It may seem like you have only finished lambing, but it is important to plan ahead so that your tups are in fine working order to get your ewes in lamb, writes Dr Megan Harman BSc BVetMed MRCVS, Veterinary Surgeon. Beginning preparations six to 10 weeks before tupping gives you enough time before mating for any conditions to be treated or replacements to be sourced. 

You might ask why so long? A tup working today is using sperm produced roughly six weeks ago. If he had been unwell at that time, it would likely have had negative effects on the quality of sperm produced, and negative effects on fertility means fewer ewes in lamb. Some examples that are known to affect ram fertility are stress, infections, lameness, high temperatures, poor nutrition poor and body condition. Ideally a pre-breeding examination should be carried out 10 weeks before mating, paying particular attention to the five Ts: 

1. Teeth – they need these to maintain feed intake during a busy tupping time

2. Toes – important to have no lameness as they will need to walk around fields to find ewes to mate (a lame ram is a useless ram)

3. Testicles – these need to be a good size, even, smooth and free of lumps and bumps (see Figure 2- measuring testicle circumference)

4. Tone – body condition score (BCS)- he will likely lose weight in the next six weeks

5. Treat – reminder to give vaccine boosters, worming treatment, trace element boluses, footbath etc

By extrapolating from bulls, if you carry out these basic checks you should detect around 50% of sub-fertile animals. The other 50% will have no detectable physical abnormality and their sub-fertility will only be detectable on semen evaluation. 

Semen evaluation must be carried out by a vet and a sample is obtained using electro-ejaculation. This is a simple, safe and relatively stress-free procedure. Once a sample is obtained, a detailed examination is carried out under a microscope, looking at things such as the sperms’ ability to move, the numbers of live and dead sperm and any defects that would render them unable to produce viable lambs.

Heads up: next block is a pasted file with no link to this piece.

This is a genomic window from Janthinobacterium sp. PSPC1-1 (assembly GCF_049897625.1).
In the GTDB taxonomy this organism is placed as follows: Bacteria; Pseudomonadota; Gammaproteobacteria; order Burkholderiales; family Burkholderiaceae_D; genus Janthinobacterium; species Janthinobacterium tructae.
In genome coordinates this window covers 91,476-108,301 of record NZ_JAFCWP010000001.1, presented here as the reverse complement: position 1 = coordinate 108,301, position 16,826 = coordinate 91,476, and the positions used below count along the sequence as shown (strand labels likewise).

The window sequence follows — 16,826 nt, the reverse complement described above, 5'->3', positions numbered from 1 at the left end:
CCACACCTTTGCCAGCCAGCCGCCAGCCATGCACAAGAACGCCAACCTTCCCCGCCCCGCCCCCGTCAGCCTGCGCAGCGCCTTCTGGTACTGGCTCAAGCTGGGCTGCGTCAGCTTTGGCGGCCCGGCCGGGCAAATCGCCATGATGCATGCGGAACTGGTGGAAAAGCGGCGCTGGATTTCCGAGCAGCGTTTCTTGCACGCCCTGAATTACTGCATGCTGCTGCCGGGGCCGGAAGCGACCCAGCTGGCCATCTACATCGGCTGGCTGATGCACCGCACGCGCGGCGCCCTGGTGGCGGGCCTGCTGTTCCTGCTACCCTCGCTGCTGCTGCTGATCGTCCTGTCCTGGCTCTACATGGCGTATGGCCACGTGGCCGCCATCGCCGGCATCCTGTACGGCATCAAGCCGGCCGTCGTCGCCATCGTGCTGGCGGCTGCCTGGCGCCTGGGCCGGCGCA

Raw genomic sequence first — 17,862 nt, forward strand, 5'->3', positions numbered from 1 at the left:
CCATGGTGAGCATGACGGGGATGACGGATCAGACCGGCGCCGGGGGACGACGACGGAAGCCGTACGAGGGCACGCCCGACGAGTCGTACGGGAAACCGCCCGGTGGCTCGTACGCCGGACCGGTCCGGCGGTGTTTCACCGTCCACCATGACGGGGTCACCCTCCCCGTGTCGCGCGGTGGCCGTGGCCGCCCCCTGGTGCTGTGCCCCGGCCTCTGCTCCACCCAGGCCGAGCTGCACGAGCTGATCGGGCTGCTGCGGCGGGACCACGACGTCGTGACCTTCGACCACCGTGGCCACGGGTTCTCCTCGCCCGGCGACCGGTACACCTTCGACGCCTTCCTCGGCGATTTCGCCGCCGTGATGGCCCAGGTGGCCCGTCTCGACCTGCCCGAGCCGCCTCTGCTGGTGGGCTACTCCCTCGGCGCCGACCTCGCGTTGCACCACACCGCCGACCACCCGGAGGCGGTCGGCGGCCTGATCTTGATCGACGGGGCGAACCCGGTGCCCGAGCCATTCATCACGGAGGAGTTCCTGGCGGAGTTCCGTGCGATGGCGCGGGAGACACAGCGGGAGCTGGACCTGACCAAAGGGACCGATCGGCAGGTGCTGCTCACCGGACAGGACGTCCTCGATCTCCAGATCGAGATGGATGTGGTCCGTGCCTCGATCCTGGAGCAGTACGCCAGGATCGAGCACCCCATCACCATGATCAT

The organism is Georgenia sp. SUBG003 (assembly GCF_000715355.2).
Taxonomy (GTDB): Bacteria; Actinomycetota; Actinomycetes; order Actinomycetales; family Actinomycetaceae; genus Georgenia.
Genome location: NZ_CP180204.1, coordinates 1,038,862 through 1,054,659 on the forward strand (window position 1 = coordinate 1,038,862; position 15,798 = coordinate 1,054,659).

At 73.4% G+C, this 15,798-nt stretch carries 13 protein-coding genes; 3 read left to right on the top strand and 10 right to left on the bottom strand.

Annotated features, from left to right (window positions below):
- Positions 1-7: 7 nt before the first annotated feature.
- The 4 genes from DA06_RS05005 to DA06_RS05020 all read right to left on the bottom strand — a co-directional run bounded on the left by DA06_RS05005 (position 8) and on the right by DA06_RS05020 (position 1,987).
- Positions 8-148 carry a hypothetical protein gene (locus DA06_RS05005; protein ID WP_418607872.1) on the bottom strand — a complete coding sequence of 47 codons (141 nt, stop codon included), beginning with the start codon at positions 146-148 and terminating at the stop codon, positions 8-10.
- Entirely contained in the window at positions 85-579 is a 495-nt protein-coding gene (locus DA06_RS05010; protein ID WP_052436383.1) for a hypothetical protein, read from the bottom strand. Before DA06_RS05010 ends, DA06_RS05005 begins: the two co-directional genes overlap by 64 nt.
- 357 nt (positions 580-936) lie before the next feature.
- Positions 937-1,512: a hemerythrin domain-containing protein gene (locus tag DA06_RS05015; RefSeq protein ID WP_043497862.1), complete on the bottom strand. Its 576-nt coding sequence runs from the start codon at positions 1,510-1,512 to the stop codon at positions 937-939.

If you are buying in new rams, a thorough MOT should be completed before purchase (see above). Allowing enough time for the rams to acclimatise to their new environment, there should be a quarantine period of at least three weeks; consider screening for iceberg diseases such as Border disease, CLA, Johnes and MV.

Speak to your local vet for testing information and don’t forget to include rams in your clostridial vaccination programme! 

Don’t forget the ewes. They also need an MOT prior to tupping. Ideally, they will need six to eight weeks from weaning to tupping to put condition back on and recover from infections such as mastitis or lameness before they are fit for the next breeding season. Check the udder for hard lumps, abscesses or damaged teats and administer any vaccinations against abortions as these should be given at least four weeks prior to tupping. 

Closer to tupping you will need to be moving the rams into paddocks closer to the ewes so that they can start seeing and smelling one another. The ‘ram effect’ is a very powerful way to encourage the ewes to start cycling regularly as they come into season. This is when some farmers use teaser rams; these are vasectomised rams that maintain all male characteristics but are unable to get ewes in lamb. 

Using teaser rams helps to tighten the lambing period and encourage ewes to come into season one to two weeks earlier than normal. It can also help stimulate maiden ewes to start cycling prior to tupping. Ideally you would be selecting shearlings that are fit and healthy with good feet, a high libido and health status to match the flock. A teaser ram will need to be prepared at least six weeks before tupping to ensure he is not fertile before being introduced to the ewes! The procedure is performed under sedation; please ask your vet for more information.

Teasers are sometimes used alongside progesterone sponges through ewe synchronisation. This can promote a much tighter lambing period by serving the ewes at the very start of their season. Sheep are seasonal breeders and so oestrus begins when daylight hours start to decrease in the autumn. 

Oestrus can be induced ‘out of season’ by using progestogen impregnated sponges. Sponges are inserted and then removed 12 to 16 days later, along with an injection of PMSG. When the sponges are removed, the sheep come into oestrus at the same time within a few days of sponge removal, leading to a compact lambing that can ease flock management. 

Both the progestogen sponges and PMSG are prescription-only medicines so make sure you speak to your vet in advance to order them.